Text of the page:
- After her cell phone goes off noisily in class, Bridget gets detention. While in detention, she meets Michael, who is Natalie’s younger brother. She notices his stack of fliers and asks him about his sister. He’s hostile at first, but she gets him to open up.
- Bridget and Emilia make plans for her birthday. Bridget encounters the Watcher, the one spirit she can’t explain. It reminds her that her birthday is coming up, and she talks about how she’s already got everything she needs.
- During school the next day, Bridget talks to Michael again. He drops a pen as he’s leaving class, and she means to give it back. Bridget wakes up late that night and encounters a very gory ghost, who scares the shit out of her. She’s not used to such violent deaths; most of her spirits have been long dead and are usually calmer. This is a straight-up poltergeist. She banishes it with a salt line, but hears it rattling around outside.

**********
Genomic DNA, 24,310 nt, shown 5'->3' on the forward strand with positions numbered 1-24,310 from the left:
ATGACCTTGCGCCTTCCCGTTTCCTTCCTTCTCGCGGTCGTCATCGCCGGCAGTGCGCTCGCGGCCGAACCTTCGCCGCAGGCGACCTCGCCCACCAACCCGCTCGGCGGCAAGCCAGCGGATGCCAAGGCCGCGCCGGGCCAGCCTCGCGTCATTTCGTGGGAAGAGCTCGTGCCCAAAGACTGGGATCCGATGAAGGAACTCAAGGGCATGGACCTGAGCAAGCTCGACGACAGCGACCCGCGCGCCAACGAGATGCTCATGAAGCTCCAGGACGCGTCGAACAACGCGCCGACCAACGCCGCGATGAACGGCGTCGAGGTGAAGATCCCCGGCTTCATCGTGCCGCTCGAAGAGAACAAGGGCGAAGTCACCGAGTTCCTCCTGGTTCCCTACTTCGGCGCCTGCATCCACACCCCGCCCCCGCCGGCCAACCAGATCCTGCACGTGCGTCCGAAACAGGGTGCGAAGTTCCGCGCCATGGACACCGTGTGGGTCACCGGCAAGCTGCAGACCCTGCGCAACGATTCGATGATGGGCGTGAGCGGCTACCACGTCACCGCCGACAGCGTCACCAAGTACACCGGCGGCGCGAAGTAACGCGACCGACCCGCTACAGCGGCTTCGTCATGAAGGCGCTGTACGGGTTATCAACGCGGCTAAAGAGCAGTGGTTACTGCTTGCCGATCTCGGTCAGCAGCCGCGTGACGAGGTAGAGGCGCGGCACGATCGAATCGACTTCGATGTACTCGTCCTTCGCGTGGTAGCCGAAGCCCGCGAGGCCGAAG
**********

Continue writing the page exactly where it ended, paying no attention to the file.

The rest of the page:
- The next day, the spirit appears to her again and corners her somewhere near a poster. She realizes it’s Natalie and tells her to calm down, but Natalie is newly dead, still full of rage and anguish.
- Bridget contacts Valerie and asks for help, but Valerie seems troubled. She suggests using electronics.
- FIRST PLOT POINT (The moment when something enters the story in a manner that affects and alters the hero’s status and plans and beliefs, forcing him to take action in response, and thus defining the contextual nature of the hero’s experience from that point forward, now with tangible stakes and obvious opposition in place.) Bridget finally makes contact with Natalie through her sister’s old laptop. Natalie appears via the webcam, and she reveals she doesn’t want to rest; she wants Bridget to find the Runaway Killer before he kills again. He has killed his previous victims on the full moon, and he’ll do it again.